4. Connect the dots

I used to believe that creativity was all about coming up with original ideas, but what I have since learned is that the best new ideas typically come because of connections that someone has made between existing ideas. What this means is that any one of us can learn how to connect the dots.

When asked for his definition of creativity, Steve Jobs offered similar thoughts: “Creativity is just connecting things. When you ask creative people how they did something, they feel a little guilty because they didn’t really do it, they just saw something.” A fellow provost at a neighboring institution keeps a large white board in her office to capture ideas that are generated at her monthly council meetings. She structures time each month for team members to review the sticky notes and see what connections or patterns they can find. According to this very wise provost, “some of their best ideas have been right in front of them on the board but invisible until someone connected the dots between two or three sticky notes.”

5. Get out of the office

For most of us, very few if any new ideas are generated while sitting at our desks processing paperwork. When asked how he came up with the theory of relativity, Albert Einstein said, “I thought of it while riding my bicycle.” Those who exercise regularly can attest to the way our thinking changes when we are in the aerobic state of flow. Ideas emerge as if by magic, and the filters that sometimes keep good ideas out are relaxed. A friend of mine likes to hold walking meetings and claims that the outcome of these meetings is invariably more positive and productive than meetings held in his office. Given that an increasing body of research confirms that exercise can in fact increase creativity, I think my friend is on to something.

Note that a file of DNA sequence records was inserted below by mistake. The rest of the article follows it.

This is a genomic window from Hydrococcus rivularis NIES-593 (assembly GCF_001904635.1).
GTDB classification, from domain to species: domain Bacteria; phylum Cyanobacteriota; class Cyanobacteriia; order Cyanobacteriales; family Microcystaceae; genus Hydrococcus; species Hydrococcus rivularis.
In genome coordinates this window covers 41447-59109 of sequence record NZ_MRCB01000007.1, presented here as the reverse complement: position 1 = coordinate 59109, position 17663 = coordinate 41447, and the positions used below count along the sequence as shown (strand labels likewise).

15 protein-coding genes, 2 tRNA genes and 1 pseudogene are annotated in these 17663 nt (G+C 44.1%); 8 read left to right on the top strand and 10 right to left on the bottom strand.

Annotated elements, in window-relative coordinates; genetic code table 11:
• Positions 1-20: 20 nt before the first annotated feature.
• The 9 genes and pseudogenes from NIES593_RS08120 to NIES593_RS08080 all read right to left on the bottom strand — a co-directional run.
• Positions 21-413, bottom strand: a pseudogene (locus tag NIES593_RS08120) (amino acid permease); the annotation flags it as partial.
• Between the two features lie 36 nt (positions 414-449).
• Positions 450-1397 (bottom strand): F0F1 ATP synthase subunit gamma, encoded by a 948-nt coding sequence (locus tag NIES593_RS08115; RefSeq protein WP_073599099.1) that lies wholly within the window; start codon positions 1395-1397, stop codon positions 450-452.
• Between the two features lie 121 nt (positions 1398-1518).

Develop the habit of getting out of your office at least once a day. Schedule in time each day that gives you opportunity for those curiosity conversations with students or others on campus. A faculty member I know who was struggling to get her latest writing project going began spending time each week at our local Starbucks. She now credits that time spent soaking up the smell of coffee and the conversations all around her as the impetus she needed to get her creative juices going.

Check back next week for more ideas about how to cultivate creativity when times are tough.